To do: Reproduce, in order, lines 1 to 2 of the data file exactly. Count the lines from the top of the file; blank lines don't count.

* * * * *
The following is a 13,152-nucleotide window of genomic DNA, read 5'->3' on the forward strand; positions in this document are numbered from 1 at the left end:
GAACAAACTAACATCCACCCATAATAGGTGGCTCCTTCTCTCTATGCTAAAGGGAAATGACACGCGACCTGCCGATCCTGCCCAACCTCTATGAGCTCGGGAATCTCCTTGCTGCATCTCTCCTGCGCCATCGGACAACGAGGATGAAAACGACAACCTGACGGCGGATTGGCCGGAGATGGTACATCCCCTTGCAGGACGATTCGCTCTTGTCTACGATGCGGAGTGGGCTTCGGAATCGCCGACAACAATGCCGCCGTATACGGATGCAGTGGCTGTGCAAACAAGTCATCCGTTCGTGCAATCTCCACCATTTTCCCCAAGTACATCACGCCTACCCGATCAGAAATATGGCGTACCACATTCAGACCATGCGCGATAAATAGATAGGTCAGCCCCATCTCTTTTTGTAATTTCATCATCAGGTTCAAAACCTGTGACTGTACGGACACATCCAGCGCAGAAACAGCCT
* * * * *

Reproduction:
The following is a 13,152-nucleotide window of genomic DNA, read 5'->3' on the forward strand; positions in this document are numbered from 1 at the left end:
GAACAAACTAACATCCACCCATAATAGGTGGCTCCTTCTCTCTATGCTAAAGGGAAATGACACGCGACCTGCCGATCCTGCCCAACCTCTATGAGCTCGGGAATCTCCTTGCTGCATCTCTCCTGCGCCATCGGACAACGAGGATGAAAACGACAACCTGACGGCGGATTGGCCGGAGATGGTACATCCCCTTGCAGGACGATTCGCTCTTGTCTACGATGCGGAGTGGGCTTCGGAATCGCCGACAACAATGCCGCCGTATACGGATGCAGTGGCTGTGCAAACAAGTCATCCGTTCGTGCAATCTCCACCATTTTCCCCAAGTACATCACGCCTACCCGATCAGAAATATGGCGTACCACATTCAGACCATGCGCGATAAATAGATAGGTCAGCCCCATCTCTTTTTGTAATTTCATCATCAGGTTCAAAACCTGTGACTGTACGGACACATCCAGCGCAGAAACAGCCT